On the weekends and when she travels, von Rydingsvard likes to roam the flea markets. In China she found finely sewn silks, “very old things that are so intricate you can’t believe anyone would have the endurance to see it through,” and in Japan there were tie-dyed fabrics and kimonos: “They make the smallest little knots that they tie with a string, the smallest little knots by the thousand, by the millions, and dip them into their dyes. It’s just something that feels almost holy to me. . . . I went to Kyoto and there was this mountain of kimonos . . . and, oh, what it takes to make a kimono, the care and even learning to fold and unfold them. I would do it over and over again.”

Work—time-consuming, repetitive work using her hands and her body—has been a mainstay throughout von Rydingsvard’s life. “It’s good for me mentally, it’s good for me physically,” she says. In the downstairs rooms of her studio, where many sculptural pieces are in various stages of completion, you get a sense of the artist’s grueling regimen. The space resembles a lumberyard with scaffolding, forklifts, ladders, hand trucks, shelves supporting tons of wooden beams, rope, pipe clamps, drill bits, discarded gloves; and yet she says everything begins with pencil marks on the floor, the foundational shape for a new base. With a small group of assistants (two for the cutting process, one for gluing), she works silently, penciling a shorthand of instructions on all sides of every cedar beam, and then building layer by layer, cutting each piece of wood with a circular saw and gouging with chisel and mallet, screwing planks into place, assembling thousands of coded pieces, and then disassembling the entire construction, gluing, reassembling, brushing graphite into the crevices and onto surfaces, polishing, and vacuuming.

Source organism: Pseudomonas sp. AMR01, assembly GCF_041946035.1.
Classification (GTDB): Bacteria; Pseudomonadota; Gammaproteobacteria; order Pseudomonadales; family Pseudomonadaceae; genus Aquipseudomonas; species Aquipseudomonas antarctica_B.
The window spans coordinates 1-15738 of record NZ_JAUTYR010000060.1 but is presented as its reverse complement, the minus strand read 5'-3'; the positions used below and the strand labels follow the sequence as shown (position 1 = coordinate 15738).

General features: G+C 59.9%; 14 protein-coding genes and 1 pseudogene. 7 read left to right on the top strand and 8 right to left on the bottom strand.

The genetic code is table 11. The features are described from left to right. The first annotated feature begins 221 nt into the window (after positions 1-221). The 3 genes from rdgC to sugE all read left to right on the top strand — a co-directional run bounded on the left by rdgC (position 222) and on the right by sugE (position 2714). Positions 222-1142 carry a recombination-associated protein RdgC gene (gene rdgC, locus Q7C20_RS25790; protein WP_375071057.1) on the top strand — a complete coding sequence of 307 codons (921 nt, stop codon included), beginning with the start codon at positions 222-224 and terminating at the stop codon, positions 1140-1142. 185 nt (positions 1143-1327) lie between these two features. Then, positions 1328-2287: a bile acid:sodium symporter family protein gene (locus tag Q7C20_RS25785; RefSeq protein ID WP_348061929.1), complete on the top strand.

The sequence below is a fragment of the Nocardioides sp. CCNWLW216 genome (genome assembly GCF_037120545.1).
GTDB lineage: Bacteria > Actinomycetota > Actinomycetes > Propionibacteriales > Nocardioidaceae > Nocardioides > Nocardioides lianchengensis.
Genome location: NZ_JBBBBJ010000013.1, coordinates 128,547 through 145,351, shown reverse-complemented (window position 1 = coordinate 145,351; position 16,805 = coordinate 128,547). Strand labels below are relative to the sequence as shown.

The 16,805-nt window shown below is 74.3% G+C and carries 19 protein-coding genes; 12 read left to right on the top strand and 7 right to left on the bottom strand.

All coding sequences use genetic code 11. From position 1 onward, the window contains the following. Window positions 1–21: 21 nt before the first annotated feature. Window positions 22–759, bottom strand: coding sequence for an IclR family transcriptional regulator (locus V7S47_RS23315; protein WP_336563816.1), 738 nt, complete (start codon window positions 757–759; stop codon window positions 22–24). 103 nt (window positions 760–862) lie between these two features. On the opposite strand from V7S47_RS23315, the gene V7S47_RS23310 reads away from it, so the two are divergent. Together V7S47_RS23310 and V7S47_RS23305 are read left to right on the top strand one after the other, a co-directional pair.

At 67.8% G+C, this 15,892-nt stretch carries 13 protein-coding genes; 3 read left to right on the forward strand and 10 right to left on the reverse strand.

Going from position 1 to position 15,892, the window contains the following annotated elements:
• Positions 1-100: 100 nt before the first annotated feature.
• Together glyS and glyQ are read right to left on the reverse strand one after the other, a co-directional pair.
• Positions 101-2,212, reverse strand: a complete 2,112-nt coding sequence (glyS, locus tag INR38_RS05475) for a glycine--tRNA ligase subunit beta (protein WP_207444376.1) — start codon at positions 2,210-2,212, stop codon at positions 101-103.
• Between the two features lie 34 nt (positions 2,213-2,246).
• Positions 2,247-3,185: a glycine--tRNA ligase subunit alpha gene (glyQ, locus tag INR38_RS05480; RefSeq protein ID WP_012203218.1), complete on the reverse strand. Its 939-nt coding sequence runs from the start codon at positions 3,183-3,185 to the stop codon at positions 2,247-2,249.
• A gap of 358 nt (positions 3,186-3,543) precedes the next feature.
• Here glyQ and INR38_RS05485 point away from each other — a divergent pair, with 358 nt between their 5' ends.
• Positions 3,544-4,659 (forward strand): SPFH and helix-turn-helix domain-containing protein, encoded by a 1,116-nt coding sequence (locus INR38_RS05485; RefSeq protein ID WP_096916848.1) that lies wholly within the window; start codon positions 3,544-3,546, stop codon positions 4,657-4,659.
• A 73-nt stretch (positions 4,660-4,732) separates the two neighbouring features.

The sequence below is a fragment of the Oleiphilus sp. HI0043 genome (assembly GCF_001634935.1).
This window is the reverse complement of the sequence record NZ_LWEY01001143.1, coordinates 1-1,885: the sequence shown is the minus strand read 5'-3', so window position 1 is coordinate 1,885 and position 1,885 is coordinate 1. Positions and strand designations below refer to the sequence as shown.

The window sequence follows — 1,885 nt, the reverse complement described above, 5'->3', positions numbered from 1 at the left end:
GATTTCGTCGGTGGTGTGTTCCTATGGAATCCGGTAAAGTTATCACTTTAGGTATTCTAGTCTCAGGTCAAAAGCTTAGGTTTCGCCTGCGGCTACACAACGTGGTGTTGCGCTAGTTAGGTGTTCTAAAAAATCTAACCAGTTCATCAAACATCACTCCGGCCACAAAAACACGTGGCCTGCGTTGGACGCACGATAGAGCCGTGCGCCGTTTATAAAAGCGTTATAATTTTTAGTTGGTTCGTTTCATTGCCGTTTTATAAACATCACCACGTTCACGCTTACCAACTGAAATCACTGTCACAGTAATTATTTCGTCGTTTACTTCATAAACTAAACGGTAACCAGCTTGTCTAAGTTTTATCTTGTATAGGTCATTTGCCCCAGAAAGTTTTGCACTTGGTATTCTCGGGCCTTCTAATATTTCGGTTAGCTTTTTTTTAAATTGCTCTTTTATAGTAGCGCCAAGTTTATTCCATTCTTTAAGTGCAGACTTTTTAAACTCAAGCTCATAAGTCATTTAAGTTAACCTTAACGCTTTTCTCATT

Reflecting on craftsmanship, von Rydingsvard says, “I think, to be too aware, to see too clearly the craftsmanship of a piece is often a turnoff for me . . . just being well-made, that’s in the realm of not being very interesting.” You recognize this aesthetic in her sculpture, never over-determined even when it’s the product of months or years of physical labor. She likes to talk about her materials seeming to misbehave. Her work often looks like ancient, half-forgotten remnants of statuary that have survived by chance. This is especially apparent in her artifactual forms—spoons, shovels, collars, plates, combs—somber and dreamlike, simple objects freighted with personal meaning: “There’s something in me that I would have been had that war not happened,” she says, explaining how her objects bridge two worlds, broken apart by World War II.

Von Rydingsvard was born in Deensen, Germany, in 1942, the fifth of seven children in a family that had been peasant farmers for generations. Her mother’s family was Polish, from the region near Zakopane. Her father was a Polish-speaking Ukrainian. The family was deported to Germany during the war and her father worked as an agricultural forced laborer under brutal conditions. Afterward, not wanting to return to Communist Poland, they were transferred through eight displaced-persons camps, living in unheated barracks, the children dressed in pants made from Army blankets and playing with bricks and sticks. Finally, in 1950 they were resettled in Plainville, Connecticut. To support the large family, her father took on two factory jobs, a day and a night shift, and worked as a gardener on weekends. Her mother went to work in a restaurant and the children had to take care of one another, trying their best to make sense of the indignities and brutality of immigrant life in a small American factory town.

History uprooted her family from Polish farmland and folk culture, but it also positioned her—through untiring work, discipline, and imagination—to get a B.A. and an M.A. from the University of Miami, to become an artist with an M.F.A. from Columbia University, and to break into the international art scene.